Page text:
Bryophyllum laetivirens (Desc.) V.V.Byalt
Bryophyllum laetivirens is a succulent perennial.
Bryophyllum laetivirens was already described and the name validly published by Bernard M. Descoings. It was V.V. Byalt, however, who reclassified it into todays valid botanical systematics .
The perennials reach heights of 15 to 30 centimetres.
Bryophyllum laetivirens is evergreen. The simple leaves are opposite. They are ovate, crenate and petiolate.
Flowers and Fruits
Bryophyllum laetivirens produces panicles of pendant, light-green tubular flowers from January to March.
The perennials produce follicles.
Bryophyllum laetivirens is native to Madagascar and the Comoros.
The perennials prefer a sunny to half-shady situation on dry to moderately moist soil. The substrate should be gritty loam. They tolerate temperatures down to -7Â°C (USDA zone 9). Under glass use loamy potting compost with added gravel.
In summer the plants prefer protection from hot midday sun.
The perennials are suited for cultivation in a cold house and temperate house, growing the plants outdoors all year round is only possible in frost-free climates. Suited as container plant and as indoor plant.
Maintenance and Propagation
- For healthy growth apply a compound fertilizer every 6 weeks during growth.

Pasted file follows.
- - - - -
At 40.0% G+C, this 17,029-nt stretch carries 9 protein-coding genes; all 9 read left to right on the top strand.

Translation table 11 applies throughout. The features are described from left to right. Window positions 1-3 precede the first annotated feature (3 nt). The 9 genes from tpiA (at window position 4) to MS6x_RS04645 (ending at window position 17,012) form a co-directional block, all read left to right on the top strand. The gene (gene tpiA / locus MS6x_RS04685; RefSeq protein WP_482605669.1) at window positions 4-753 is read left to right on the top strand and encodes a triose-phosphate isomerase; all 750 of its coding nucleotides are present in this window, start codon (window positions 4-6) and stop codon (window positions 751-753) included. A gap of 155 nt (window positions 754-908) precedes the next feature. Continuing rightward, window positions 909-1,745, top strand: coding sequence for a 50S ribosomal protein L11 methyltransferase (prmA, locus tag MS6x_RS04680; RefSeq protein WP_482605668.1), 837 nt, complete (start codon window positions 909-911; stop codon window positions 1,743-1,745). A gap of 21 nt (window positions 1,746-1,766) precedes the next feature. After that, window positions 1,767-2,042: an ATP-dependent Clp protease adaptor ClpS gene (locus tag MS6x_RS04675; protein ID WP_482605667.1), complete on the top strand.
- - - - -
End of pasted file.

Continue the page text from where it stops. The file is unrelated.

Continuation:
- Water moderately in summer, give little water in winter.
Propagate by rooting plantlets.
Pests and Diseases
Waxy fibres and honeydew on leaves and shoots indicate an infestation with mealybugs. Apply insecticide or control biologically with predatory ladybirds.
Honeydew, galls and distorted leaves are a sign for an infestation with aphids. Use an insecticide or control biologically , e.g. with parasitic wasps or predators such as Aphidoletes aphidimyza.
White tufts or white covering on the lower surface of the leaves indicates an infection with downy mildew. Remove affected plants and apply a fungicide. To prevent infection improve ventilation, keep the roots moist and do not water the plants from above.
Leaf blotches are a sign of a fungal or bacterial infection. Bacterial spots are rather angular and yellow-rimmed while fungal spots usually are rather rounded with an area of fruiting bodies. Destroy affected parts, additionaly apply fungizide it is is a fungal infection.
- Walter Erhardt, Erich GÃ¶tz, Nils BÃ¶deker, Siegmund Seybold: Der groÃe Zander. Eugen Ulmer KG, Stuttgart 2008, ISBN 978-3-8001-5406-7. (Ger.)
- Christoper Brickell (Editor-in-chief): RHS A-Z Encyclopedia of Garden Plants. Third edition. Dorling Kindersley, London 2003, ISBN 0-7513-3738-2.